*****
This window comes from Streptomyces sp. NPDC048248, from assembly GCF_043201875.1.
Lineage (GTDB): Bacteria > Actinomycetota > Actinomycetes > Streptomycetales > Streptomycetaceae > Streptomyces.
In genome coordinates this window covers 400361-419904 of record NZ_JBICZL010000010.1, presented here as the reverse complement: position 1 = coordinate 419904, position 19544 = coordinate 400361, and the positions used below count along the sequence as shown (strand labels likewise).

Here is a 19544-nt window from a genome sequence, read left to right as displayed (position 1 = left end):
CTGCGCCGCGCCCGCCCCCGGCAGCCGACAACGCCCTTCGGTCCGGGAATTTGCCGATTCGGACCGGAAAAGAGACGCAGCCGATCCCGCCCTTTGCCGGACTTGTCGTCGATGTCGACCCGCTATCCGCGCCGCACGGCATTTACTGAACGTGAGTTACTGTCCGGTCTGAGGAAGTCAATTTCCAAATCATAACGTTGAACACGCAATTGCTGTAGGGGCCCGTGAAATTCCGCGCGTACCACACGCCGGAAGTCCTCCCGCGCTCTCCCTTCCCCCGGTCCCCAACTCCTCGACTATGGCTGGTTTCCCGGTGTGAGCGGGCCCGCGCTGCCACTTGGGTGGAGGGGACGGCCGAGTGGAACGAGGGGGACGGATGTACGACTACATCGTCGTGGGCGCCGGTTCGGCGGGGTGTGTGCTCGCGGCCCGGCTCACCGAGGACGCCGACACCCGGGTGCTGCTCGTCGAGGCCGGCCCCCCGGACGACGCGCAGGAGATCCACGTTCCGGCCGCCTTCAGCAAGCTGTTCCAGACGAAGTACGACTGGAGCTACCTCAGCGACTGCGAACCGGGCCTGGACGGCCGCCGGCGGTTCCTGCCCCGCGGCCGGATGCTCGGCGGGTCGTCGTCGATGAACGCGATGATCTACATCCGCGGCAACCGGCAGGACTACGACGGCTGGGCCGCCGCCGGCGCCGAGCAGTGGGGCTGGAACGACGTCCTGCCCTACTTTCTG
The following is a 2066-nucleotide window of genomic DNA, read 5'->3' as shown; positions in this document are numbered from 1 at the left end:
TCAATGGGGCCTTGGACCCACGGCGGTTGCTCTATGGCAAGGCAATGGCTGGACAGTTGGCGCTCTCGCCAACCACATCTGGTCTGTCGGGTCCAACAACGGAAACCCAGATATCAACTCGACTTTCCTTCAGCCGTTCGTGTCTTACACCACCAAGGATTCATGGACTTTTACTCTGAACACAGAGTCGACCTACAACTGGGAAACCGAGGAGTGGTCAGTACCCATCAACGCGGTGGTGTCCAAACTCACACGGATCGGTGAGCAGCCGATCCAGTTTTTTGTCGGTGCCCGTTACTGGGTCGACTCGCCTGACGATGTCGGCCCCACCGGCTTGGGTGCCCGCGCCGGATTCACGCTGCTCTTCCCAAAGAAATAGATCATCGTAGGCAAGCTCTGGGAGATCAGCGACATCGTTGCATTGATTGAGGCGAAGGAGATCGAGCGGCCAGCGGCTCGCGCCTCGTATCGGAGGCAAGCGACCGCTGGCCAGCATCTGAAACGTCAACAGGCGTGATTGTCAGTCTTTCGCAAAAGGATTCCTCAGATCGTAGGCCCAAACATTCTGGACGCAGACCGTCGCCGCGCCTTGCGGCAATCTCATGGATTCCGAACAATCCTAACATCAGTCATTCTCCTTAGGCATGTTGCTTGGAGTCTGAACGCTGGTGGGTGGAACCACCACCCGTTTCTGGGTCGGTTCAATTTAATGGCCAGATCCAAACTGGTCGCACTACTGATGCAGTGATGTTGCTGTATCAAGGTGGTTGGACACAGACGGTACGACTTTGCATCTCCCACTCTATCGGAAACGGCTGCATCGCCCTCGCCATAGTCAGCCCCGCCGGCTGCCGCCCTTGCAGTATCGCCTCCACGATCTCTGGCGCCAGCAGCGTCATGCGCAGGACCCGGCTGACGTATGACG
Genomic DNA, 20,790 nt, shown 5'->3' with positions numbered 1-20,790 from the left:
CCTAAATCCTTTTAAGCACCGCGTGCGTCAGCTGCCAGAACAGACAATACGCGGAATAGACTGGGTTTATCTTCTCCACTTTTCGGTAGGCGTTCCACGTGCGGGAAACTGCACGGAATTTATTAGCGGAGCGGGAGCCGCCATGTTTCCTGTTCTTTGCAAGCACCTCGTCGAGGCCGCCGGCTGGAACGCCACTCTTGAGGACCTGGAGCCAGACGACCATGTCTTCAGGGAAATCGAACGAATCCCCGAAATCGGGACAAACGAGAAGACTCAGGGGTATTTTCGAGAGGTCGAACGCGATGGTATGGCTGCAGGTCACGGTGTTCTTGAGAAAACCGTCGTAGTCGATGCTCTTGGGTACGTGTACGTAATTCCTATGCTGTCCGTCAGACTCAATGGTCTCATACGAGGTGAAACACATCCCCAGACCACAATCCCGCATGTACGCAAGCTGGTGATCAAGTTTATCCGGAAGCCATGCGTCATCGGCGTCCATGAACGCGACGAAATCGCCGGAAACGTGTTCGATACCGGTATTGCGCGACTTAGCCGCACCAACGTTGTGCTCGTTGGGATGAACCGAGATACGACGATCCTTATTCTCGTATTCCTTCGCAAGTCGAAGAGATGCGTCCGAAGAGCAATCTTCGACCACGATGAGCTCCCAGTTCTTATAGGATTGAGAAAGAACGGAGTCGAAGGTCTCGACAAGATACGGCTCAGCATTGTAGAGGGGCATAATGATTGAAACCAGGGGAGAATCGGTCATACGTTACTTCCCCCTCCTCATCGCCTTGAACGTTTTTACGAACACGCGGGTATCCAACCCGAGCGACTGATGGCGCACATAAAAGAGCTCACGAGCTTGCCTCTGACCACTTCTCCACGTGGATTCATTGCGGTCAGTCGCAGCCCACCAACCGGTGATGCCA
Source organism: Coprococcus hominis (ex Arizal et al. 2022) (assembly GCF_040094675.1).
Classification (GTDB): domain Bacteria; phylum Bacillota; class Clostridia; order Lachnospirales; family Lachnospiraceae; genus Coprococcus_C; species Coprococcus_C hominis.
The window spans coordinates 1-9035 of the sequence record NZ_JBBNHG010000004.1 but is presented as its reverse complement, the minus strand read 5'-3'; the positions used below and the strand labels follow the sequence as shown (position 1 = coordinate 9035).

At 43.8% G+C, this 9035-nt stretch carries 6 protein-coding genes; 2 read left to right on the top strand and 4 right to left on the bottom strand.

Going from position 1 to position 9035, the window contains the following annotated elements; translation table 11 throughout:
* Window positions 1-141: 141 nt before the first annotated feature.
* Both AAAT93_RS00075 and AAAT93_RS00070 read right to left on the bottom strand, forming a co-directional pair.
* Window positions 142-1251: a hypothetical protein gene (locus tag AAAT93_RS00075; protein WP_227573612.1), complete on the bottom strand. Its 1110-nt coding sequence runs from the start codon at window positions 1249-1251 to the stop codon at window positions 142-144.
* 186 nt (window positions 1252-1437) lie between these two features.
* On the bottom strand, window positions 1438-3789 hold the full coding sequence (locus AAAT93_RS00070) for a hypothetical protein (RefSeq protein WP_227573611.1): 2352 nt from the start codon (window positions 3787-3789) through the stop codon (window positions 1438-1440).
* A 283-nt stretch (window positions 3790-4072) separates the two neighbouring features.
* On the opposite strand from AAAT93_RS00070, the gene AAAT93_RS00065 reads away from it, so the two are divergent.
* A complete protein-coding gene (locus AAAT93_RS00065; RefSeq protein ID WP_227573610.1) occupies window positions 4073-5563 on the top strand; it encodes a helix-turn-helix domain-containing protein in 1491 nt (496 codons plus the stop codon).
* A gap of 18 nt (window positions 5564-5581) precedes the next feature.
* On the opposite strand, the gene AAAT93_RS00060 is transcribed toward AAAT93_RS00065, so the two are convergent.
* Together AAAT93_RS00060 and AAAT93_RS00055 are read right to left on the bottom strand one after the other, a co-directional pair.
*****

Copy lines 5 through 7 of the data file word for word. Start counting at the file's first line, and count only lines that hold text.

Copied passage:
CTGCGCCGCGCCCGCCCCCGGCAGCCGACAACGCCCTTCGGTCCGGGAATTTGCCGATTCGGACCGGAAAAGAGACGCAGCCGATCCCGCCCTTTGCCGGACTTGTCGTCGATGTCGACCCGCTATCCGCGCCGCACGGCATTTACTGAACGTGAGTTACTGTCCGGTCTGAGGAAGTCAATTTCCAAATCATAACGTTGAACACGCAATTGCTGTAGGGGCCCGTGAAATTCCGCGCGTACCACACGCCGGAAGTCCTCCCGCGCTCTCCCTTCCCCCGGTCCCCAACTCCTCGACTATGGCTGGTTTCCCGGTGTGAGCGGGCCCGCGCTGCCACTTGGGTGGAGGGGACGGCCGAGTGGAACGAGGGGGACGGATGTACGACTACATCGTCGTGGGCGCCGGTTCGGCGGGGTGTGTGCTCGCGGCCCGGCTCACCGAGGACGCCGACACCCGGGTGCTGCTCGTCGAGGCCGGCCCCCCGGACGACGCGCAGGAGATCCACGTTCCGGCCGCCTTCAGCAAGCTGTTCCAGACGAAGTACGACTGGAGCTACCTCAGCGACTGCGAACCGGGCCTGGACGGCCGCCGGCGGTTCCTGCCCCGCGGCCGGATGCTCGGCGGGTCGTCGTCGATGAACGCGATGATCTACATCCGCGGCAACCGGCAGGACTACGACGGCTGGGCCGCCGCCGGCGCCGAGCAGTGGGGCTGGAACGACGTCCTGCCCTACTTTCTG
The following is a 2066-nucleotide window of genomic DNA, read 5'->3' as shown; positions in this document are numbered from 1 at the left end:
TCAATGGGGCCTTGGACCCACGGCGGTTGCTCTATGGCAAGGCAATGGCTGGACAGTTGGCGCTCTCGCCAACCACATCTGGTCTGTCGGGTCCAACAACGGAAACCCAGATATCAACTCGACTTTCCTTCAGCCGTTCGTGTCTTACACCACCAAGGATTCATGGACTTTTACTCTGAACACAGAGTCGACCTACAACTGGGAAACCGAGGAGTGGTCAGTACCCATCAACGCGGTGGTGTCCAAACTCACACGGATCGGTGAGCAGCCGATCCAGTTTTTTGTCGGTGCCCGTTACTGGGTCGACTCGCCTGACGATGTCGGCCCCACCGGCTTGGGTGCCCGCGCCGGATTCACGCTGCTCTTCCCAAAGAAATAGATCATCGTAGGCAAGCTCTGGGAGATCAGCGACATCGTTGCATTGATTGAGGCGAAGGAGATCGAGCGGCCAGCGGCTCGCGCCTCGTATCGGAGGCAAGCGACCGCTGGCCAGCATCTGAAACGTCAACAGGCGTGATTGTCAGTCTTTCGCAAAAGGATTCCTCAGATCGTAGGCCCAAACATTCTGGACGCAGACCGTCGCCGCGCCTTGCGGCAATCTCATGGATTCCGAACAATCCTAACATCAGTCATTCTCCTTAGGCATGTTGCTTGGAGTCTGAACGCTGGTGGGTGGAACCACCACCCGTTTCTGGGTCGGTTCAATTTAATGGCCAGATCCAAACTGGTCGCACTACTGATGCAGTGATGTTGCTGTATCAAGGTGGTTGGACACAGACGGTACGACTTTGCATCTCCCACTCTATCGGAAACGGCTGCATCGCCCTCGCCATAGTCAGCCCCGCCGGCTGCCGCCCTTGCAGTATCGCCTCCACGATCTCTGGCGCCAGCAGCGTCATGCGCAGGACCCGGCTGACGTATGACG